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  • Writer's pictureJohn Woodman

Blackpool's Zero Emission Bus Strategy

John Woodman

A detailed report and submission prepared by Blackpool Transport management with the endorsement of Blackpool Council is now accessible online through the BTS website covering issues dealing with the changeover to zero emission buses. In line with national government policy aimed at reduction of vehicle pollutants grants and funding is to be made available to operators moving away from existing carbon use by bus fleets o 100% electric vehicle usage.

Blackpool is preparing to replace its entire bus fleet over the next 3 to 5 years with all electric powered units; together with radical adjustment to the transport company's depot infrastructure at Rigby Road. Complete renewal of the existing bus garage and workshops structure including removal of the existing stores, tram engineering and paintshop buildings is proposed. This will in turn provide larger premises for the new all electric fleet, together with necessary power distribution features. The existing 'Palladium' vehicle fleet will be 'cascaded' to new operators on a phased basis with forward contracts expected from 2023.

Tenders for new all electric bus replacements to the same composition and volume will be made available to pre-qualified manufacturers with double deck and single deck numbers reflecting the existing Palladium fleet makeup. Detailed studies have been made on route requirements with adjustments to vehicle assignments and running times - given electric battery life duration and re-charging options. The Transport Company's very detailed report and submission reflects government environment objectives well into the 21st Century, The report can be read (with some slight redactions reflecting market competition constraints) online on the BTS website,

I can recall three previous occasions when the town's transport strategy became the subject of top level internal debate. Following the end of the Great War the issue over further expansion of tram service within the Borough as opposed to embracing the financially attractive use of motor buses to serve new residential districts and development - saw a bar being laid down terminating further investment in new tramways. An immediate 'victim' being the cancellation of plans to extend the Layton tram service from its terminus outside Layton Cemetery gates, to a point close to Hoo Hill where roads diverged northwards to Bispham and east towards Carleton and Poulton. The issue of relaying the Marton tramway tracks during the 1920s was hotly debated with pro-bus factions in the Council pressing for replacement of the trams by new buses. The fight for bus conversion was lost only to resurface in the aftermath of the Second World War.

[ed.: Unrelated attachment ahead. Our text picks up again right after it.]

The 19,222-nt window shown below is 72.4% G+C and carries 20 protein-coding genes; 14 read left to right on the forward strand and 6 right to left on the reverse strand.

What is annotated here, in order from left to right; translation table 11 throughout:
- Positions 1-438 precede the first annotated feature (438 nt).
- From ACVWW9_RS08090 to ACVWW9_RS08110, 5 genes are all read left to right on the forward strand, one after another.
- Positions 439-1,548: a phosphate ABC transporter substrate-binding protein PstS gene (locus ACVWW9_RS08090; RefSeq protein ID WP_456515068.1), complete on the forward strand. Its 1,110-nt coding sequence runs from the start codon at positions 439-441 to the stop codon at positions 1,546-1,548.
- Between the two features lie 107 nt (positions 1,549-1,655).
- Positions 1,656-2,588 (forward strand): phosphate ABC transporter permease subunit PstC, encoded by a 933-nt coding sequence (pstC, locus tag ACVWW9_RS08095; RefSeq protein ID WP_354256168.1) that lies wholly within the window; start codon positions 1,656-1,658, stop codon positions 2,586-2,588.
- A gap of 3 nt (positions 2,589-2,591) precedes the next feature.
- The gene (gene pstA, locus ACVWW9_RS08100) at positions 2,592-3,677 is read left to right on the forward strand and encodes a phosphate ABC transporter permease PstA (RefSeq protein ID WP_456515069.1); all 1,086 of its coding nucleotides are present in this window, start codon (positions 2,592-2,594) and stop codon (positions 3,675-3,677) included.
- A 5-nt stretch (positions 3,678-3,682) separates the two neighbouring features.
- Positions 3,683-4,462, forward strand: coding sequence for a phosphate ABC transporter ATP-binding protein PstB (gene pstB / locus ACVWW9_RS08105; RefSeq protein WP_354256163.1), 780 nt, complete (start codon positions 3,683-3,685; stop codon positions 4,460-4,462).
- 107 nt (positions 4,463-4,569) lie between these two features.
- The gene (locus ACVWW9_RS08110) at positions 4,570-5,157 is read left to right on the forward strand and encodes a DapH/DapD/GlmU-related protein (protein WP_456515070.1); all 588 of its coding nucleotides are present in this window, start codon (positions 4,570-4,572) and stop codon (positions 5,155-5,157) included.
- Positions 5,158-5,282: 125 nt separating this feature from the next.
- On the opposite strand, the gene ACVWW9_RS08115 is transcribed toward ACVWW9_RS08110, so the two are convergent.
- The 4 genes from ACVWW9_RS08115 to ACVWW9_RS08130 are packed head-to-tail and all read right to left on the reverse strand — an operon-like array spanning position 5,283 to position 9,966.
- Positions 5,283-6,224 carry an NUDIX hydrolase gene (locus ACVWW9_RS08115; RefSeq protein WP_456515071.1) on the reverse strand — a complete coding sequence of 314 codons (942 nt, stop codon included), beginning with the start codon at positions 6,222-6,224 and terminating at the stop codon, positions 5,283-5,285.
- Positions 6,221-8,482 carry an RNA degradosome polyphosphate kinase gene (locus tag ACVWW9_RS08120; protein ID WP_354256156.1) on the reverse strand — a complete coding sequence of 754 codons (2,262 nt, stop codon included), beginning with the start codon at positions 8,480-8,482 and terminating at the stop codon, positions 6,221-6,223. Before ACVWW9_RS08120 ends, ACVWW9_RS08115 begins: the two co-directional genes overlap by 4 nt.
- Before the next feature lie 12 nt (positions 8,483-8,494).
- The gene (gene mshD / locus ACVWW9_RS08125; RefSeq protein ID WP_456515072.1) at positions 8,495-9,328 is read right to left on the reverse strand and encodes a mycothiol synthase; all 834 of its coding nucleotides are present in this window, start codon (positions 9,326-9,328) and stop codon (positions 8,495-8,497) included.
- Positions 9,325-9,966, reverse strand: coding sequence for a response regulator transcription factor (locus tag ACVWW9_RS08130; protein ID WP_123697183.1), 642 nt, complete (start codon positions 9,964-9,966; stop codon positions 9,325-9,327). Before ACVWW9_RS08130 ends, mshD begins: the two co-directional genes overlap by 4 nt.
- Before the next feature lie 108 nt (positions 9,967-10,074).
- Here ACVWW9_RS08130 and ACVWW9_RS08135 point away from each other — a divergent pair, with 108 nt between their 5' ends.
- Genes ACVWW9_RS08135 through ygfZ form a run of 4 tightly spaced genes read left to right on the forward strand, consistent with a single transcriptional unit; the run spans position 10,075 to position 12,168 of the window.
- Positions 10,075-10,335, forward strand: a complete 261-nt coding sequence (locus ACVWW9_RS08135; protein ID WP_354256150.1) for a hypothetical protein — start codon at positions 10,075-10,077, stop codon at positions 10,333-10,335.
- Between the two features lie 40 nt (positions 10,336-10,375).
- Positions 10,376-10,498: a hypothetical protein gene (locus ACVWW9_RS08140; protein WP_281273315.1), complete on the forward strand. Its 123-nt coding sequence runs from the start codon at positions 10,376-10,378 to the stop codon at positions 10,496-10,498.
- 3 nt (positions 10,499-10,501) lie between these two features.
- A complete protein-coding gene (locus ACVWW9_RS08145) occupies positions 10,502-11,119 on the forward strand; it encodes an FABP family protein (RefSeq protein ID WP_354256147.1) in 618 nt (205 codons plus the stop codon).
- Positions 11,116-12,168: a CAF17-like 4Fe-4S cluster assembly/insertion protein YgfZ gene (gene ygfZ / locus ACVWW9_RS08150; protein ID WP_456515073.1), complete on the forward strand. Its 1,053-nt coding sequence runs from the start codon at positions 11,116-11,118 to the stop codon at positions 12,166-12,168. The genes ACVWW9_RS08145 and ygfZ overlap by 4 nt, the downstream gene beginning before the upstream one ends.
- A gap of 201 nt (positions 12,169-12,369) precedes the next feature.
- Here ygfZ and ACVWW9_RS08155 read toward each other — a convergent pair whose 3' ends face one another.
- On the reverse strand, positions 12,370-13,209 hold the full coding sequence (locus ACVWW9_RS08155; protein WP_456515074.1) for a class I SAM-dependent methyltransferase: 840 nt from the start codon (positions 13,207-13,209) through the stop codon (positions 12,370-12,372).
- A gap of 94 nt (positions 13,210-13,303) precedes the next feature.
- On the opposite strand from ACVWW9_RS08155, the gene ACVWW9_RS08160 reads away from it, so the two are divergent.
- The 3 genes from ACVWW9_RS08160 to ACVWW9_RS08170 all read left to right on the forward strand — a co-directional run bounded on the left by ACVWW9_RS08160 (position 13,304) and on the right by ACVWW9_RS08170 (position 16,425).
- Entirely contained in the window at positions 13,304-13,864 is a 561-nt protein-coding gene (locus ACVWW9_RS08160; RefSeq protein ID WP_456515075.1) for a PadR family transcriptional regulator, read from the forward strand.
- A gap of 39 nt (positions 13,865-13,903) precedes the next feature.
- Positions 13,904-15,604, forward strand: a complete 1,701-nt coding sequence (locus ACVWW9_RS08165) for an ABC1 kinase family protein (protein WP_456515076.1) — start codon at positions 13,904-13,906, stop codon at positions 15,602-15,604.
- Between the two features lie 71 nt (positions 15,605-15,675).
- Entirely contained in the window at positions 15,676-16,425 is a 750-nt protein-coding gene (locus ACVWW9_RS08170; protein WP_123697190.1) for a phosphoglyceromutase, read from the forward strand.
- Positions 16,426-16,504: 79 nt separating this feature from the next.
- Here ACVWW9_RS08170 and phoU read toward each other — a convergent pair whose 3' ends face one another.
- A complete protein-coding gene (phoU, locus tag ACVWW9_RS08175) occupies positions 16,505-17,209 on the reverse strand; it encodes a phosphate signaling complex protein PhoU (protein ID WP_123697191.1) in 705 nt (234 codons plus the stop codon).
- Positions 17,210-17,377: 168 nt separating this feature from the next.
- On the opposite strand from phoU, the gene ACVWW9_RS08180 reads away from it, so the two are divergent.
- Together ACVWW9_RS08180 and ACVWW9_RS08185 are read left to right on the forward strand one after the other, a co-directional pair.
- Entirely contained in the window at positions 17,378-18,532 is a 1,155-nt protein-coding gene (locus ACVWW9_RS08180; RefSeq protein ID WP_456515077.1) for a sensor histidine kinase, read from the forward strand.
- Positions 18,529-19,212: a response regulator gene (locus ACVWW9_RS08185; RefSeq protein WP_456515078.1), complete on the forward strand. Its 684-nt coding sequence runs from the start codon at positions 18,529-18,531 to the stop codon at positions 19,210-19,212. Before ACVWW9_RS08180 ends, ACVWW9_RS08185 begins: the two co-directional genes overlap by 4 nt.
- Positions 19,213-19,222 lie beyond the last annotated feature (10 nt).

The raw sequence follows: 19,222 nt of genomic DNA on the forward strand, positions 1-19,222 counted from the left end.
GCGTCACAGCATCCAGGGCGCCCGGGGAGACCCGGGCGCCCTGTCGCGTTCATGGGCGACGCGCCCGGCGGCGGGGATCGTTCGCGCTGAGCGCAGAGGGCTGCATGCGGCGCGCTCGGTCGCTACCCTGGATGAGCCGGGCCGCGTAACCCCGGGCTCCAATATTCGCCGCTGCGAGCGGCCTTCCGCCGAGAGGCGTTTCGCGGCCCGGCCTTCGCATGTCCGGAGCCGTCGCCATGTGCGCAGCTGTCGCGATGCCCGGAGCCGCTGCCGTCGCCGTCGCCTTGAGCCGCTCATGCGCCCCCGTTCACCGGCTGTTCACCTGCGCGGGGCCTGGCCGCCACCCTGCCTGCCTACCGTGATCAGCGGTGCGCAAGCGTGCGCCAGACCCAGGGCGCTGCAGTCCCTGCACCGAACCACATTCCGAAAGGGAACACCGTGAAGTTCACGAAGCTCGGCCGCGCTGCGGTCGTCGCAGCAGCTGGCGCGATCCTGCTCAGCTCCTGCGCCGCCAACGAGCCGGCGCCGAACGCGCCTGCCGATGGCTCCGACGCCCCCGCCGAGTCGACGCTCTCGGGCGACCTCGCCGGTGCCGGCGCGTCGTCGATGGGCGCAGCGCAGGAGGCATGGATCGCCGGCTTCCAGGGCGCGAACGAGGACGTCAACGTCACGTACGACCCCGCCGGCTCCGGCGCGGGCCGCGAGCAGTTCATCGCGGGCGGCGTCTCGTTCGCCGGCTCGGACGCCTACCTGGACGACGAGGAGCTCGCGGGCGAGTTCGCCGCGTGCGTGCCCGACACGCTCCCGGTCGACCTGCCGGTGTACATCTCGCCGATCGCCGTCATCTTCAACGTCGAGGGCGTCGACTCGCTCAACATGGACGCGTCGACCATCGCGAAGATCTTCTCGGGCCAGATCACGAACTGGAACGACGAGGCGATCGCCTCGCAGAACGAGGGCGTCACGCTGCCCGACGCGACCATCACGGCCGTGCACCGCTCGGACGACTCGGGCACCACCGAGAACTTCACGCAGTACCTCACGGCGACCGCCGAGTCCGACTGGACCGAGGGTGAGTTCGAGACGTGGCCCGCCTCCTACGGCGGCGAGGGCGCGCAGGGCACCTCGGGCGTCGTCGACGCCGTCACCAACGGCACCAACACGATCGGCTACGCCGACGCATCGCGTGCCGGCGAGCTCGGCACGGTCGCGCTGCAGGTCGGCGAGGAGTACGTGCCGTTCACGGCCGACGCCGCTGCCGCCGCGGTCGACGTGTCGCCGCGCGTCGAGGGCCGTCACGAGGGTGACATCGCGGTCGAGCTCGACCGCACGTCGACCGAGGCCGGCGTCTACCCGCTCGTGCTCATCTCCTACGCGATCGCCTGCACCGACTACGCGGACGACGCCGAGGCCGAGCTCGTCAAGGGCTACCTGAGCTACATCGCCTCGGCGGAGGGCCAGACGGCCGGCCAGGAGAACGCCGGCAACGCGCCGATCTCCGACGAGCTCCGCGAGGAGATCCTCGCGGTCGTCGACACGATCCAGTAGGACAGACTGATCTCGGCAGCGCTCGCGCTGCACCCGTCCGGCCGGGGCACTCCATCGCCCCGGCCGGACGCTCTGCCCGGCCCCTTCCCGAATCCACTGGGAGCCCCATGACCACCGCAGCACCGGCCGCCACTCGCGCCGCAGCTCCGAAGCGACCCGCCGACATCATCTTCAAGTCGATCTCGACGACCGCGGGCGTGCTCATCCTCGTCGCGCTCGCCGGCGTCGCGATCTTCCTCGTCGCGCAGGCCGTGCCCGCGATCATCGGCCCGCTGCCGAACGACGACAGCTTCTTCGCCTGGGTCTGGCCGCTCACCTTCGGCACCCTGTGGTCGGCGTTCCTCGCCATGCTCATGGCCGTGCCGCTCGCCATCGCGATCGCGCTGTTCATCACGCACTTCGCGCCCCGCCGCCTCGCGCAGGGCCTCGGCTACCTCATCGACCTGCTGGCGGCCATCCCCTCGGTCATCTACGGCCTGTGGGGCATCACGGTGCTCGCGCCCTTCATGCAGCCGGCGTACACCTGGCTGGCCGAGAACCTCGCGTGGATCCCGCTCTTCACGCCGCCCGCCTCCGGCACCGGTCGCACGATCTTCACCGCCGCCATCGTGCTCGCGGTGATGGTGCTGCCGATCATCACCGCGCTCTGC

During the latter stages of that war the General Manager was required to provide the Council with a report on comparative costs of replacing Marton trams with trolleybuses, This envisaged the tram depot on Whitegate Drive being modified to handle trolleybuses and a route which more or less followed the existing tramway but with a loop added in the town centre. Comparative costs for trolleybuses versus trams and versus bus substitution were laid out for the Council while more or less in the same timeframe, Walter Luff was pursuing trials of 'silent running' trams as a precursor to postwar orders for new trams. The implications being that the good citizens in and around Marton would benefit from revolutionary technology introduced on the existing tramway - with of course the caveat that the entire track (installed in the 1920s) would be replaced. Again the Manager's recommendations were followed and the Marton tram service soldiered on with new track and upgraded trams for a further twelve years. Nothing further was heard about introducing trolleybuses, even though the Corporation had previously secured necessary Parliamentary Powers for trolleybus operation.

The sole tangible evidence of trolleybus possibilities in Blackpool emerged much later in the early 1980s when a transport industry conference and one of its sponsoring companies arranged for a French trolleybus to be tested on Blundell Street under wire. Special overhead wiring was fitted on the existing tram power infrastructure, while the imported demonstrator from a French system, was a hybrid vehicle able to operate away from overhead wires and showed its performance by travelling to the new Pembroke Hotel on the promenade where the conference was being held. Shades of the 1933 demonstration on Gynn Square's third track of the prototype English Electric rail coach - complete with fitted pantograph; to coincide with a Municipal Tramway Manager's conference in June that year.

From time to time reference to trolleybus potential has surfaced in the last century - whenever the future of the promenade tramway has come into question, but the fading away of trolleybuses (at least in the UK) meant there was little appetite to pursue this transport mode beyond speculative talk. So now some seventy years on and the rapid progress made on vehicle battery life is giving way to acceptance of all electric buses - sans overhead power cables - as an evironmentally friendly solution to removing polluting diesel (and hybrid) buses, particularly along dense urban corridors.


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